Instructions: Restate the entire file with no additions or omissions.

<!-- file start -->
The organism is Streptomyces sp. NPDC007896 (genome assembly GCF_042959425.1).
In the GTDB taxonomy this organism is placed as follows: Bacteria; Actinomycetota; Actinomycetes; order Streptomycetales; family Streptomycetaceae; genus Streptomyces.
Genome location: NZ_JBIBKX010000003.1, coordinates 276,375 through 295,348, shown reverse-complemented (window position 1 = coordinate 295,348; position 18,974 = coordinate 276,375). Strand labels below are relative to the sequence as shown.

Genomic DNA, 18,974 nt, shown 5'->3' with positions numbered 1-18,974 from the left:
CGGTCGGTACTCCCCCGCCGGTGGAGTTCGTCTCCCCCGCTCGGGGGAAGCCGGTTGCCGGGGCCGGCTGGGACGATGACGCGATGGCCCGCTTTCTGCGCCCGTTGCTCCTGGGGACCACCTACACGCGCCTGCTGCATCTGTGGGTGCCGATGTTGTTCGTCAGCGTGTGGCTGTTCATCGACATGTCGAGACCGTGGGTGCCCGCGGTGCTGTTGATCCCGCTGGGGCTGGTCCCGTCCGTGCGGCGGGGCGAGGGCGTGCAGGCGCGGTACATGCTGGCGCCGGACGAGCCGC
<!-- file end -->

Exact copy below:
The organism is Streptomyces sp. NPDC007896 (genome assembly GCF_042959425.1).
In the GTDB taxonomy this organism is placed as follows: Bacteria; Actinomycetota; Actinomycetes; order Streptomycetales; family Streptomycetaceae; genus Streptomyces.
Genome location: NZ_JBIBKX010000003.1, coordinates 276,375 through 295,348, shown reverse-complemented (window position 1 = coordinate 295,348; position 18,974 = coordinate 276,375). Strand labels below are relative to the sequence as shown.

Genomic DNA, 18,974 nt, shown 5'->3' with positions numbered 1-18,974 from the left:
CGGTCGGTACTCCCCCGCCGGTGGAGTTCGTCTCCCCCGCTCGGGGGAAGCCGGTTGCCGGGGCCGGCTGGGACGATGACGCGATGGCCCGCTTTCTGCGCCCGTTGCTCCTGGGGACCACCTACACGCGCCTGCTGCATCTGTGGGTGCCGATGTTGTTCGTCAGCGTGTGGCTGTTCATCGACATGTCGAGACCGTGGGTGCCCGCGGTGCTGTTGATCCCGCTGGGGCTGGTCCCGTCCGTGCGGCGGGGCGAGGGCGTGCAGGCGCGGTACATGCTGGCGCCGGACGAGCCGC